Herein lie the letters from Tickle and Knock, by S.L. Snow and K.
Initial Letter: S.L. Snow
I am sorry for the clumsiness of my hand, I could not say with any accuracy how long it has been since last I set pen to paper. I sleep more and more, and whether days or decades pass I do not know, though I feel it grow longer and longer between wakings. Perhaps soon I shall cease to wake at all, which might not be such a bad thing.
But you woke me! You sounded bright and small – your little feet tickled as you climbed on my back, and I would not have believed you were there at all had you not left your address tucked in my hand – so tiny I could barely make it out!
Why did you leave it?
Did you know I was there?
Part of me feels it must have been an accident, a trick of the wind. And yet. And yet I thought I felt you climb into my hand and leave it there yourself. Did I dream that?
Spring has left her marks on me. I found grass and crocuses growing in the crook of my elbow when finally I stirred, and the creases of my fingers and toes and the seat of my pants filled with all manner of living things which I was loathe to disturb, but I rehoused them as best I could. My waking seems to unsettle more and more around me; I am determined that this shall be one of the last. I hardly belong to the world any more, except perhaps as a memory – and there is another question! How did you come to know of me? You are too small to remember yourself, surely.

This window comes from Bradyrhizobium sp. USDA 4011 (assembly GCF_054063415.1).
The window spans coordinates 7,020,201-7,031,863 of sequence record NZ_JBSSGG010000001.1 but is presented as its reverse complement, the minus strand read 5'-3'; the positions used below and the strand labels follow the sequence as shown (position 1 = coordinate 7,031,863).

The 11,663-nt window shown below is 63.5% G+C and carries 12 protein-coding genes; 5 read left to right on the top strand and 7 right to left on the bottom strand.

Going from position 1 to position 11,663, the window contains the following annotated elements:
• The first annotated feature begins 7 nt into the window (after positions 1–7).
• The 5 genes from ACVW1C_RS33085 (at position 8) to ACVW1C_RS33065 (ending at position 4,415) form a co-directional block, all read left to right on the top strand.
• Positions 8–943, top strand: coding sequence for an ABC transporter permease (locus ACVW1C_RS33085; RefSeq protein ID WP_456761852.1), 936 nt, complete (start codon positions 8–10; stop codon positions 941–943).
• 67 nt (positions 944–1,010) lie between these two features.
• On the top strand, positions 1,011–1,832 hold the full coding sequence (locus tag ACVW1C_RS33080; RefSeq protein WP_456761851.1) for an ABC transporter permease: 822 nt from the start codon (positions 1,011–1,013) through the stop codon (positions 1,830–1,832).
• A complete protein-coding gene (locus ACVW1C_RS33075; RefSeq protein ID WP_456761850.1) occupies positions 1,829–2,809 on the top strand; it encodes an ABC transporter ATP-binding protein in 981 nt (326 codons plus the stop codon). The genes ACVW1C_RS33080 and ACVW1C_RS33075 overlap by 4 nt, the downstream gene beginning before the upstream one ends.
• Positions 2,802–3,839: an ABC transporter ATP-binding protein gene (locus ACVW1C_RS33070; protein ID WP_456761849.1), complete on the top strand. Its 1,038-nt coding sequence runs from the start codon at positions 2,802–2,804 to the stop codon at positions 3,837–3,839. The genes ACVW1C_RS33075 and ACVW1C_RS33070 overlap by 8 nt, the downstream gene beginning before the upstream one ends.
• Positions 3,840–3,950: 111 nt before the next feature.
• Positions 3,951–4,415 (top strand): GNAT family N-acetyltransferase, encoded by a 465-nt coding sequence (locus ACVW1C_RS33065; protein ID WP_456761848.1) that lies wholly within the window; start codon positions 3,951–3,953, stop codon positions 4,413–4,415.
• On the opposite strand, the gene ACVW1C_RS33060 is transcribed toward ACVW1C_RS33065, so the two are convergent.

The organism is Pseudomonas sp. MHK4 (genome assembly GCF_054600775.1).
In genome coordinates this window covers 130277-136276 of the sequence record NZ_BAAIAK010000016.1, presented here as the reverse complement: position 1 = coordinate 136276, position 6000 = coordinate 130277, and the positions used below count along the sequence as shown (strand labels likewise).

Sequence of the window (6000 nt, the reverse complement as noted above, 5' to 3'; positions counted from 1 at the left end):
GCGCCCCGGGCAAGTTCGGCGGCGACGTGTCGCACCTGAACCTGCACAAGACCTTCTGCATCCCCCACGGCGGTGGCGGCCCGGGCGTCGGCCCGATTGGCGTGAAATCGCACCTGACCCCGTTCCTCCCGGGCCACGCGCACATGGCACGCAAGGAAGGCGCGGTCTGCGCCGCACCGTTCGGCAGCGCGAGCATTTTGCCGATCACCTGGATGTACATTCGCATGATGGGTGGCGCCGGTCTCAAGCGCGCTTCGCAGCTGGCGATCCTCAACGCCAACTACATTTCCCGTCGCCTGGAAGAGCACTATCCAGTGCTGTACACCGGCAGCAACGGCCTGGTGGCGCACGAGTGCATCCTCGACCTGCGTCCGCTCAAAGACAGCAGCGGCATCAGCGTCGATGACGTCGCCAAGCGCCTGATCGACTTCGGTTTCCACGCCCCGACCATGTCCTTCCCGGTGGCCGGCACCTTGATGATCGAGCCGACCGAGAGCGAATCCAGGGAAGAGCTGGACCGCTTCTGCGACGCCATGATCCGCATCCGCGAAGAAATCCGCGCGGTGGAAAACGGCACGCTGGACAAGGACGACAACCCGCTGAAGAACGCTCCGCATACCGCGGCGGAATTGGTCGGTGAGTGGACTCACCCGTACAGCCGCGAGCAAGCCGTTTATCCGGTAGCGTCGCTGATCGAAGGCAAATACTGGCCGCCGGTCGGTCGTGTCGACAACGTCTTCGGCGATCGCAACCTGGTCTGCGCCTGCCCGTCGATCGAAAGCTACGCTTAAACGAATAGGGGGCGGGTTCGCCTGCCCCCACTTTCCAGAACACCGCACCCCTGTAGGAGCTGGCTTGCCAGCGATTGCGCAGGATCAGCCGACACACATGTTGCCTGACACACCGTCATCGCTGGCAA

Memory is a strange thing. Mine seems to be as old as my skin, and as unrelenting. But the last good memory is of something small, like you; she would seek out my company from time to time, and seemed to take pleasure in it even! It was she who taught me to write, so that we could speak together even when she was far away. Could she be an ancestor of yours? Are you she, as she was, or are you he? Such things are unclear to my eyes, but I recall it mattered much to her!
You have left me in a state of confusion, but not, dare I say, without a little hope.